1351 Rollins Road
Burlingame, CA 94010
(650) 344 - 8592Media Release
Menlo Park Fire Protection District
Manny Navarro (719) 459-6920 English
San Mateo County Mosquito and Vector Control District
Robert Gay (650) 918-8640 English
Mosquito Inspection Demonstration
When: November 2, 2013
Time: 8:00 AM
Where: 1120 Cloud Ave. Menlo Park CA 94025
CERT Call Out
When: November 2, 2013
Time: 8:30 AM
Where: Menlo Park Fire Protection District Fire Station 4 - 3322 Alamedas de las Pulgas, Menlo Park, CA 94025
Menlo Park Launches Neighborhood Response to Ensure Elimination of Aedes aegypti (The Yellow Fever Mosquito)
Community Door-to-Door Information Campaign Scheduled for
November 2, 2013
SAN MATEO, CA. - On November 2, 2013, at 8:00 AM, the San Mateo County Mosquito and Vector Control District (SMCMVCD) will be offering a press conference at 1120 Cloud Ave., Menlo Park, CA 94025. District’s staff will demonstrate how they inspect a property and trap for Aedes aegypti. Examples of mosquito sources that residents should clean or remove will be provided.
Simultaneously, the Menlo Park Fire Protection Community Emergency Response Teams (CERTs) will be conducting a community campaign to distribute information to Menlo Park residents about how they can help eradicate this mosquito population. At 8:30 AM, CERTs volunteers will assemble at the Menlo Park Fire Protection District Fire Station 4, which is located at 3322 Alamedas de las Pulgas in Menlo Park. Volunteers will then proceed to assigned neighborhood areas and distribute information regarding the abatement and eradication of this mosquito. The information materials focus on the importance of residents eliminating eggs in water-holding containers. Teams will consist of one Mosquito Inspector, one HAM Radio Operator, and three CERTs members. A live map of the distribution area can be viewed at http://goo.gl/maps/7z9CD.
The Aedes aegypti mosquito species is often referred to as the Yellow Fever Mosquito since it can transmit yellow fever as well as dengue, chikungunya, and several viruses that cause encephalitis. To date, no illnesses associated with this mosquito have been reported in California. However, since imported human cases of dengue fever were reported in our county, there is risk for local transmission if this vector gets established.
An Aedes aegypti mosquito adult was identified in San Mateo County on August 23, 2013 at the Holy Cross Cemetery in Menlo Park. It was collected as an egg two weeks prior and reared to an adult in the SMCMVCD’s laboratory. The District responded with enhanced surveillance activities and public education in the city of Menlo Park, as well as in the unincorporated areas of West Menlo Park surrounding the Holy Cross Cemetery.
The District has since detected several egg, larvae, and adult forms of the Aedes aegypti mosquitoes in Menlo Park, suggesting that there is the risk that this invasive mosquito may establish in the area. A map depicting the approximate extend of the invasion can be seen at http://goo.gl/maps/LwNBW.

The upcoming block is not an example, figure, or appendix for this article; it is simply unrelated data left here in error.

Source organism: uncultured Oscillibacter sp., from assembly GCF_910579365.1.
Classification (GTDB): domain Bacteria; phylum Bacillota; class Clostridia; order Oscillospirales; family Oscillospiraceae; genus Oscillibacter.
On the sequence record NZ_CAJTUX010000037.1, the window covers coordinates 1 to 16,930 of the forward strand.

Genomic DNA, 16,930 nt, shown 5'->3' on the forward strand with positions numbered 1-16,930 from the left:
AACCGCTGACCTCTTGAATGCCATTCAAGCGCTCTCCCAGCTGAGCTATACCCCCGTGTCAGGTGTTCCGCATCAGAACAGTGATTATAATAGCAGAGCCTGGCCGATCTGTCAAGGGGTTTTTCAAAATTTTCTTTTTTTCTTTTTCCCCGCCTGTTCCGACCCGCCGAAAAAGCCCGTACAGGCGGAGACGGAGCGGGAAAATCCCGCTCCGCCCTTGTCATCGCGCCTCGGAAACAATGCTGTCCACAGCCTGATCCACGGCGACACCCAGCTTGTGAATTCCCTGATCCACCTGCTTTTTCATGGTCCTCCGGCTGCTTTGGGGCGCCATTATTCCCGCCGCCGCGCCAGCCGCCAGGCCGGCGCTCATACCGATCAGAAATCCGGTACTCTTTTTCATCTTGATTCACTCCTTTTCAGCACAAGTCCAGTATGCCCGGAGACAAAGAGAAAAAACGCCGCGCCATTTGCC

“While this mosquito population is not native to California, we want to ensure the Aedes aegypti species does not become established in any of our communities,” said Robert Gay for San Mateo County Mosquito and Vector Control District. “The local community can be of great assistance by helping to eliminate all breeding areas around their home and neighborhood.”
Since the area of invasion is close to the border with the Santa Clara County, the Santa Clara County Vector Control District, in a joint effort, has initiated a monitoring and education campaign aimed to detect any early invasion and facilitate its reporting.
Aedes aegypti mosquitos are capable of surviving as eggs in dry containers over the winter, and hatching in the spring when the weather is warmer. The goal is to eliminate eggs in containers that can hold water, such as saucers, buckets, jars, and pots. Therefore public awareness and community participation are necessary for the successful elimination of this mosquito population.
Residents can destroy the mosquito eggs with any of the following methods:
• Scrubbing with bleach or household cleaner
• Adding sand
• Drilling holes in bottom of container to prevent further water accumulation
• Calling the San Mateo Mosquito and Vector Control District (650) 344-8592 with questions about removing containers or to schedule an inspection
“While the current risk of disease transmission from this mosquito remains low, it’s important to make every effort to eradicate this population and prevent the possibility of any future disease transmission” said Dr. Scott Morrow, Health Officer for San Mateo County. “The public can help by surveying around their house and neighborhood and eliminate even the smallest amount of standing water, since these mosquitos lay eggs in water, just above the water line.”
In 2013 there have been five confirmed cases of dengue fever in San Mateo County. All cases involved a history of travel to countries with high rates of dengue virus, and none are suspected to have acquired the disease locally.
Residents experiencing mosquito bites during the day should report them to the San Mateo County Mosquito and Vector Control District (650) 344-8592 or the Santa Clara Vector Control District (408) 918-4770.
Additional information can be found at:
• San Mateo County Mosquito and Vector Control District: www.smcmad.org,
• California Department of Public Health: http://www.cdph.ca.gov/HealthInfo/discond/Documents/AedesaegyptiFactSheet.pdf
• San Mateo County Health System: http://smchealth.org/4Ds
• Santa Clara Vector Control District:sccVector.org (408) 918-4770)